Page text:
The world’s biggest car company, Toyota, is not giving up on combustion engines.

    It is renewing its commitment to piston power thanks to a directive from company chairman, and long-term ‘car guy’, Akio Toyoda.

    He wants to protect millions of jobs in Japan and to also provide a range of choices for future car buyers.

    “To all those who have made engines up until now, let’s continue to make engines,” Toyoda said at the Tokyo Auto Salon 2024 in Tokyo.

    “Everyone’s help will continue to be needed. I will never let all the work you’ve all done so far go to waste.”

    The Auto Salon is an annual showcase for fast cars and modified vehicles, which Toyota used to reveal an update to the production GR Yaris originally championed by Toyoda.

    “Tokyo Auto Salon is a festival at which car lovers can surround themselves with cars and smiles. The smiles born here will lead to energising Japan’s automotive industry,” he said.

    “Because we’re car lovers, we can build the future. My desire to enjoy cars makes me want to try various technologies. This is something that I’m serious about.”

    He switched focus to the employees of Toyota and its giant network of supplier companies in Japan.

    “Many of our 5.5 million colleagues make engine parts. These people support Japan and have the skills to make the Japan of tomorrow strong. We must never lose these people,” he said.

    “However, there seem to be cases in which engine-related people cannot borrow money from a bank these days. That should not happen, and I want to do something about it.”

    Toyoda continued by again highlighting his company’s multi-path plan for future mobility.

    “How to climb the carbon neutrality mountain depends on the country and region. However, isn’t a desire for cars what we all need?,” he said.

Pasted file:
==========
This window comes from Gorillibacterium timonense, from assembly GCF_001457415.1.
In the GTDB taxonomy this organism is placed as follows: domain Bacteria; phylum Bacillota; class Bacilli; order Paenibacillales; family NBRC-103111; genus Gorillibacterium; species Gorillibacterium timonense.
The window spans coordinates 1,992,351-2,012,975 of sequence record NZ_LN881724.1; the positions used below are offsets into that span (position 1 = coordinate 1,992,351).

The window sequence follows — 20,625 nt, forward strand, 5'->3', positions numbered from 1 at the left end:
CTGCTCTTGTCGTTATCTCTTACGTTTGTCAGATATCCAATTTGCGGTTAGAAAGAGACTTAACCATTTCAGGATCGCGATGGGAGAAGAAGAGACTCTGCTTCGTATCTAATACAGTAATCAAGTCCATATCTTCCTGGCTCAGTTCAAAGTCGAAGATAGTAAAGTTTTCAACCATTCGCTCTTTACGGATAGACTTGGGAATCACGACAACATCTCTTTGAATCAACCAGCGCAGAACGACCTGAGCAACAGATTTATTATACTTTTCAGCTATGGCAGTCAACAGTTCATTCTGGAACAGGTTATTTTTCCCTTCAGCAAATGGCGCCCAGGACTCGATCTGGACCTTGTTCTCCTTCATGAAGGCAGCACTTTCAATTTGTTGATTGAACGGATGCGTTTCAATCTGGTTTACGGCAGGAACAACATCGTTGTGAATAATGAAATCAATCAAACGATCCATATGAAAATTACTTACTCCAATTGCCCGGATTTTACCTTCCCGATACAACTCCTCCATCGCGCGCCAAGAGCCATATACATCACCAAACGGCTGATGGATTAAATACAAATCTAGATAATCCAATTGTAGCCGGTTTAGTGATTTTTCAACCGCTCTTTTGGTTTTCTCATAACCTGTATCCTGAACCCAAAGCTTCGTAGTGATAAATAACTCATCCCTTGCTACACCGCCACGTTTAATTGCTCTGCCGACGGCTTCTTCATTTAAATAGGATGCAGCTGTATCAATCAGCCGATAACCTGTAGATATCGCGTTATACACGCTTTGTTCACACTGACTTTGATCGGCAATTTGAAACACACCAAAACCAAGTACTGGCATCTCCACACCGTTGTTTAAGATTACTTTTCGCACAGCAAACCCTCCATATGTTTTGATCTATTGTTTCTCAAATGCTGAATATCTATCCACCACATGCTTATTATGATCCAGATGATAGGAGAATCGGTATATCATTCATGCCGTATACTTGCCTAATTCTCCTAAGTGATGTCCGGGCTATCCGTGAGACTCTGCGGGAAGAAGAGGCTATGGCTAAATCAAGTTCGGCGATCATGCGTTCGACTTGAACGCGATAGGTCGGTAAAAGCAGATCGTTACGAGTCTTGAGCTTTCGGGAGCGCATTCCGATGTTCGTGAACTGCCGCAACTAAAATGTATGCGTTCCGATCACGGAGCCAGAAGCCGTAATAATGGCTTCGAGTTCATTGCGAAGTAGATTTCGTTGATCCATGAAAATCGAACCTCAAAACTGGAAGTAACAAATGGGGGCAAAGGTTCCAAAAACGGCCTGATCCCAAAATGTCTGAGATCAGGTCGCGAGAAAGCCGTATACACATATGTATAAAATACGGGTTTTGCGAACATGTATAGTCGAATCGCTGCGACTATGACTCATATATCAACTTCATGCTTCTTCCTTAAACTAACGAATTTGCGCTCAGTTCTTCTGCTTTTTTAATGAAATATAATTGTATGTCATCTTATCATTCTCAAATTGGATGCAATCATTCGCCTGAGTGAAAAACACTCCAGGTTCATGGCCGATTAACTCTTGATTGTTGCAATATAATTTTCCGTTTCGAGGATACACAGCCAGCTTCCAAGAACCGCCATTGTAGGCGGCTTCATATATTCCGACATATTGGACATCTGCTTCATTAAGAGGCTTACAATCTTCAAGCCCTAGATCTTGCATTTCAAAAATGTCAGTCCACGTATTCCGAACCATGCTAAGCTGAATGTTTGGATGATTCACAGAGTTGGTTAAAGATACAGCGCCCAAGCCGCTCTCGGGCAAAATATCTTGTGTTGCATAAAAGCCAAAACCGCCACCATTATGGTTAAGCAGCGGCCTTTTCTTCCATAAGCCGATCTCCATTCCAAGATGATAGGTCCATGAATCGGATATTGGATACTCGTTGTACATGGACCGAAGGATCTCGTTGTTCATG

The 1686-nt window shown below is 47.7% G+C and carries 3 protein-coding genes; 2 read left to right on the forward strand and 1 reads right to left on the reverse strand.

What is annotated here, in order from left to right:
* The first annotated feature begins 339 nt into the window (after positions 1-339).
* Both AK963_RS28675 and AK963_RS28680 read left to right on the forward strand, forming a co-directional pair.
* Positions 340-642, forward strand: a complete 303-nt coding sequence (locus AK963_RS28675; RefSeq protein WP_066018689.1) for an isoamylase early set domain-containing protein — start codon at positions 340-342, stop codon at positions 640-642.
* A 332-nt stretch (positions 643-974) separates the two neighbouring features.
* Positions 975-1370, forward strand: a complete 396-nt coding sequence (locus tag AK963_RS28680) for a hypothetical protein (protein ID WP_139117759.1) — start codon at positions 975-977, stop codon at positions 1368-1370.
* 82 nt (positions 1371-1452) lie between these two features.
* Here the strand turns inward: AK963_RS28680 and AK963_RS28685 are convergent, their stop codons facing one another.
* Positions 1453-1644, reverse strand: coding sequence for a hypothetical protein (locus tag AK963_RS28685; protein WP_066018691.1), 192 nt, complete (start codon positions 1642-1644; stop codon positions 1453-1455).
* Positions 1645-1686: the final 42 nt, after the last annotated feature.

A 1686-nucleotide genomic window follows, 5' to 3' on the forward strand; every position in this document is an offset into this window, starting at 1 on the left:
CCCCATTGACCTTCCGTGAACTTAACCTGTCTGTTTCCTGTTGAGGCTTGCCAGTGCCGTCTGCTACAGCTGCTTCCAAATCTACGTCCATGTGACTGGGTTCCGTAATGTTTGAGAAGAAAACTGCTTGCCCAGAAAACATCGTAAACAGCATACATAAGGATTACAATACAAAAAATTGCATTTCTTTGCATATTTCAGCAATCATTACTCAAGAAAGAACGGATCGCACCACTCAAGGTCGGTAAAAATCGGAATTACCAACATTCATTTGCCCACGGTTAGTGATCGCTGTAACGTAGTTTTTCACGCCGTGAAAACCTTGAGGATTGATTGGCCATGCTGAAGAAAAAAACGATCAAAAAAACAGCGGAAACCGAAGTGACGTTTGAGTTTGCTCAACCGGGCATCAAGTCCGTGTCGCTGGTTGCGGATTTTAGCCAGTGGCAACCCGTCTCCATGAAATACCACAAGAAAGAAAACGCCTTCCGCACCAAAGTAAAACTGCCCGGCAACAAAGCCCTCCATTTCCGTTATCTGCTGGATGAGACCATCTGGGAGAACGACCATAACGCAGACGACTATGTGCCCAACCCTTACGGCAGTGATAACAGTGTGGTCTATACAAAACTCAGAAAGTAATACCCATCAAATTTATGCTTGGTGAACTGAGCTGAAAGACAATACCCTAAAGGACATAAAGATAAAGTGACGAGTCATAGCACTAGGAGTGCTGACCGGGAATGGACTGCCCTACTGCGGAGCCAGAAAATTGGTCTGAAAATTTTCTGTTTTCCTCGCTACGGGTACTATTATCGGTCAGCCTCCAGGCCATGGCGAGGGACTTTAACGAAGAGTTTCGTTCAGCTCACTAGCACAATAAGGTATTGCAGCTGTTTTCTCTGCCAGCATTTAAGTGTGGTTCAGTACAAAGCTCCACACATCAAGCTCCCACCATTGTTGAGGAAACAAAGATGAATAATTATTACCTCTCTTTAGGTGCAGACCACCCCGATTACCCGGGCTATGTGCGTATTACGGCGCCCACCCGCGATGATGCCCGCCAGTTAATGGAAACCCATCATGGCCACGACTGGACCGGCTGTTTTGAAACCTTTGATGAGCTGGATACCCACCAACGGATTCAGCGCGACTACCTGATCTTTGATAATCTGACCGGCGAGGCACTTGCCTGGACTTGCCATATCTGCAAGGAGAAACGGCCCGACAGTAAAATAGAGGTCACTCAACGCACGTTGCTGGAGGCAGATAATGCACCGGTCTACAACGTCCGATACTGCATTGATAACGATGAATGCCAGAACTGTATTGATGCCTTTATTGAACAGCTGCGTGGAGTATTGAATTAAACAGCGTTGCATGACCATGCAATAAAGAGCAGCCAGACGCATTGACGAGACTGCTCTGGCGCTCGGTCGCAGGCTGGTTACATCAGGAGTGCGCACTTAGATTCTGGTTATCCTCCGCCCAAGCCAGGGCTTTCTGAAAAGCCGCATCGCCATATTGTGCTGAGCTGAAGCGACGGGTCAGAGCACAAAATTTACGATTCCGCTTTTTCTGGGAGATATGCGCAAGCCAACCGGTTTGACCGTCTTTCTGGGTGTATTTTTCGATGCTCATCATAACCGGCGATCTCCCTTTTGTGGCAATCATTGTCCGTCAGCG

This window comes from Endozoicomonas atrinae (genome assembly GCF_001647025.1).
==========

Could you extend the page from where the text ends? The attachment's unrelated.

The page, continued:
“I found out that, overseas, we have many colleagues who have such a passionate desire.”

    He then highlighted some of Toyota’s work to extend the life of combustion engines.

    “Believing that battery electric vehicles do not represent the only way to achieve carbon neutrality, we have been working on hydrogen-engine initiatives since three years ago.

    “Last year, we tried liquid hydrogen and drove a vehicle using it at Le Mans. Why put so much effort into such? It’s because we can’t build the future unless we do it with our colleagues.

    “There is still a role for engines as a practical means of achieving carbon neutrality. So, let’s refine engine technology. Let’s start such a project.

    “However, Toyota is a large company, so it might take much more time. I ask that you look forward to it.

    “Like me, some people think ‘I love engines’ and ‘Their sounds and smells are irresistible’.

    “Some people like battery EVs. Some say that now is the time for hybrids. And then there are plug-in hybrid vehicles and hydrogen.

    “The motive force could be anything. There is always one truth. The only enemy is carbon,” Toyoda said.

    Paul Gover

    Paul Gover is one of the most experienced and respected motoring journalists in Australia. After more than 40 years on the automotive beat there is nothing he has not done, yet he still brings the enthusiasm of a rookie. He has worked in print, digital, radio, television and for every major publisher in the country. He is also a national motor racing champion and once co-drove with Peter Brock at Bathurst.

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